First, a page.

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obedience, would characterise Mr. Grey's own expression, we
their tempersi positions incon- ought to be more than ever jealous
sistent with the tree constitution of of France. This was the policy
this country. As to an asylum for and system of our wisest and best
solliers' children, he fully approv- administrations, and the best that
ed it, and was glad to hear they could be pursued. He wished the
were not all to be military. This British officers as superior to the
would be repugnant to Christianity, French in military science, as they
and inconsistent with the British certainly were in courage, honour,
constitution. He remarked also on zeal, and loyalty.
the time the measure was brought Mr. James Martin disapproved
forward. At the beginning of the the measure entirely, even the asy-
session, when the failure of the ex- lum for soldiers' children. He was
pedition to Holland, and those of convinced that all thus educated
Ferrol and Cadiz, were fresh in must become soldiers. This he
mind, no such plan was proposed: regarded as an hereditary military
now, at the close, when our arms cast in the country, and a gross
were distinguished by the most he- violation of its constitution. He
roic courage and excellent disci- thought our proceedings for several
pline, this measure was introduced. years past had tended to its de-
When needed, it was not mention- struction, and the substitution of a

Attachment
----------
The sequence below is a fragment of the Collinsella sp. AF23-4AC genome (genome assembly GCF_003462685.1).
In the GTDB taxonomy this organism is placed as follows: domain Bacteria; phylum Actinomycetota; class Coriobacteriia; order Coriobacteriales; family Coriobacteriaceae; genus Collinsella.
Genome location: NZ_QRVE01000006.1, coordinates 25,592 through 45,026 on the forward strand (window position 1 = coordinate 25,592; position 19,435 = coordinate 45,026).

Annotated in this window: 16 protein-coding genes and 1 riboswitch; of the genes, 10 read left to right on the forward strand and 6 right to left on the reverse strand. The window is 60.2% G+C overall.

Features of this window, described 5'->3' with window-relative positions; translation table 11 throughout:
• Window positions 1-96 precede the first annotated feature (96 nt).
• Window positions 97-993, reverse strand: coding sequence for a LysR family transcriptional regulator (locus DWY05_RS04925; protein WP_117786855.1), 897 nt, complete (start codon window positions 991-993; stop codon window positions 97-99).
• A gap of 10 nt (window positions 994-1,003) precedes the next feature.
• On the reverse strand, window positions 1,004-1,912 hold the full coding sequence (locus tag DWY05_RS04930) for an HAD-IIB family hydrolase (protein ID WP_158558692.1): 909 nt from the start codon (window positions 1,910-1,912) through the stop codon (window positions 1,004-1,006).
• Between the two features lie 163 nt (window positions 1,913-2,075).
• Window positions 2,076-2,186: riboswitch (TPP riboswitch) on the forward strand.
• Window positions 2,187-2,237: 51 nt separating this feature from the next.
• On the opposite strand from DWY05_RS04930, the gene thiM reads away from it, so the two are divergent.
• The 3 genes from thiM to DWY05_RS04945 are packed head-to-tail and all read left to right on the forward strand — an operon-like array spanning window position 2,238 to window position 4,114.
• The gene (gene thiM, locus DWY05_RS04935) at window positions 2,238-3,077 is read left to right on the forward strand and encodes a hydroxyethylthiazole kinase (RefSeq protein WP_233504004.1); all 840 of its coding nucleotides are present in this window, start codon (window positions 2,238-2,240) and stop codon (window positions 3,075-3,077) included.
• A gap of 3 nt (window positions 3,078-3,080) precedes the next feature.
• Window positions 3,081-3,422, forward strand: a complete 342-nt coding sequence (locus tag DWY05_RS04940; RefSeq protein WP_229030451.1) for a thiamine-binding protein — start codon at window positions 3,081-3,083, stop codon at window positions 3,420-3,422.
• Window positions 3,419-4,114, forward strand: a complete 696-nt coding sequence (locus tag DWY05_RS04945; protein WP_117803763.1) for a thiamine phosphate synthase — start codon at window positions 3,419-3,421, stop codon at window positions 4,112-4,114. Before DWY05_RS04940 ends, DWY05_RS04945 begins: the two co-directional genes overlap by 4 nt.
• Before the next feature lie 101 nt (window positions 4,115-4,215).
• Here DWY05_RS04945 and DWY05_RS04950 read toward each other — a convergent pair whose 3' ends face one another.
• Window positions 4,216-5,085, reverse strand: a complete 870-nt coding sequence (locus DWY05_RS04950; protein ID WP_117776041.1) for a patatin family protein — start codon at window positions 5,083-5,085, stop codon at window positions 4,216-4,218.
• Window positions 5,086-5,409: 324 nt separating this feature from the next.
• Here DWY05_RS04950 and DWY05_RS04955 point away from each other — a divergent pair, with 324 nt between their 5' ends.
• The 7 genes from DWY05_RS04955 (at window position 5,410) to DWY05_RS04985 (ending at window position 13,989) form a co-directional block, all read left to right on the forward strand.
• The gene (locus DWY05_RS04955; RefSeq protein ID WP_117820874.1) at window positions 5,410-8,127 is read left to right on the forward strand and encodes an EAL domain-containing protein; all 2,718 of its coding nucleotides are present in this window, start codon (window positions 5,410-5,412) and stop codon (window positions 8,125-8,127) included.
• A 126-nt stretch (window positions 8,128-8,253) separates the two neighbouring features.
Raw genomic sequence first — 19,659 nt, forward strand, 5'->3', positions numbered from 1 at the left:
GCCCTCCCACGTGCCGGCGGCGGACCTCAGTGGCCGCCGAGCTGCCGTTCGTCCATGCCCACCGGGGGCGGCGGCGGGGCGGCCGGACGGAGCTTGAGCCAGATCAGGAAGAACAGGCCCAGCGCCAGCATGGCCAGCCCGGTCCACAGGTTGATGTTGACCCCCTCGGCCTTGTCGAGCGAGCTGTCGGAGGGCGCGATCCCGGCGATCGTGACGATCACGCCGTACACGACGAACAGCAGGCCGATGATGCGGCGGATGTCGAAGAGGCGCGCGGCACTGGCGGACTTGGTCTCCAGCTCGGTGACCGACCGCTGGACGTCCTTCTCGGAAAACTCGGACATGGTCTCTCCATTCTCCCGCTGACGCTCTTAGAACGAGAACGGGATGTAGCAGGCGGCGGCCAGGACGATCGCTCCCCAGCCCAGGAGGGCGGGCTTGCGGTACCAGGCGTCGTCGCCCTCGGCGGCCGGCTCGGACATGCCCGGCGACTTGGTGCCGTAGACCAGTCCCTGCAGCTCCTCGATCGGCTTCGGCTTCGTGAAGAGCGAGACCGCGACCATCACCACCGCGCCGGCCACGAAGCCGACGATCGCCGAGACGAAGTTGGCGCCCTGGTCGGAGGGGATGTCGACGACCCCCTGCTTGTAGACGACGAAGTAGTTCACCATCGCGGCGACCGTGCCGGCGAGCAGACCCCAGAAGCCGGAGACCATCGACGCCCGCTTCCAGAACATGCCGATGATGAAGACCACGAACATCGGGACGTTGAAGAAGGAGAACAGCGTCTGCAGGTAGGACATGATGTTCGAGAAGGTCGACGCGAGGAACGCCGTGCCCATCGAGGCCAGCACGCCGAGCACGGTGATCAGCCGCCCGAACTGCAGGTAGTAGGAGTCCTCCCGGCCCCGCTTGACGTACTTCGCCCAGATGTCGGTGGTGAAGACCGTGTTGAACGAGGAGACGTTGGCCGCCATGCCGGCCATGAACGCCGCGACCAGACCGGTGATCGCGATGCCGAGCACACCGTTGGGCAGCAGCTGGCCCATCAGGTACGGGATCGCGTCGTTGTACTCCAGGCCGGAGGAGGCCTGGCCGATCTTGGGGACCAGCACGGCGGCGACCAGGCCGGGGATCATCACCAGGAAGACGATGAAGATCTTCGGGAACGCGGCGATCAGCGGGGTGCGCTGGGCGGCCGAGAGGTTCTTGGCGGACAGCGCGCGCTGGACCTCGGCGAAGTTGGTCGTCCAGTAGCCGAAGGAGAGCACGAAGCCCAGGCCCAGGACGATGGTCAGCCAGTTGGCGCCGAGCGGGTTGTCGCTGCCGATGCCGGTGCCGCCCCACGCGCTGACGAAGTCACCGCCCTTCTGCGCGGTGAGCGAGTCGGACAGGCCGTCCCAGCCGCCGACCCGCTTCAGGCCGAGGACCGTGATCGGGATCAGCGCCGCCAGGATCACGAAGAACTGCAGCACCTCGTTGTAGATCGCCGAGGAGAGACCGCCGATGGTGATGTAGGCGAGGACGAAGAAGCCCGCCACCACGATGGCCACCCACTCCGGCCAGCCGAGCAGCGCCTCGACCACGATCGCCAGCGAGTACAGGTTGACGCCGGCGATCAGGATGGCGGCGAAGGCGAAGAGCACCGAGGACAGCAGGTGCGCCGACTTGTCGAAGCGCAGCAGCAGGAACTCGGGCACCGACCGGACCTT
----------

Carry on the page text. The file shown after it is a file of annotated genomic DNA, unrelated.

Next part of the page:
ed.

At any rate, such an expense military government.
should be deferred till the country

Sir William Elford supported the had recovered itself from war. Its measure, arguing that all the in, officers had been trained in the best fluence Mr. Grey had assigned school, that of experience, in the to emulation would be answered course of nine

years; therefore the thereby. measure

unnecessary, and Mr. Hussey warmly opposed it. years must pass ere we should He averred, that though the army want officers again, He was sorry mighi be improved by this instituto hear Mr. Yorke, respecting tion, he should dislike an army peace, on a former night; namely, composed from it. This college that we could not hope for one sin- was to give military science to the cere and solid, but only an armis- pupils : he asked if our colleges in tice; convenient only at present, general taught science? – he bebut not allowing the reduction of lieved but few would say so. He our force. He hoped when peace thought the promotion of military was made, no more jealousy would science should be left solely to esist between the two nations : emulation. He opposed such a this peace

would be as solid, se- measure twenty years ago, which cure, and permanent, as any con- was then given up. This should cluded with a rival nation.

meet his opposition in every stage. The secretary at war explained, The secretary at war showed a stating, that his language respecte difference between the present case ing the peace had been misrepre- and that alluded to. As to the pasented by Mr. Grey. He said only, tronage of the proposed bill, the that at present we could not hope thirty staff-officers were to be apfor a sincere peace-at best, only a pointed by the commander-in-chief: hollow, suspicious, and armed in the junior class, fifty by the East. peace. He said, that, according to India company from among their 1801.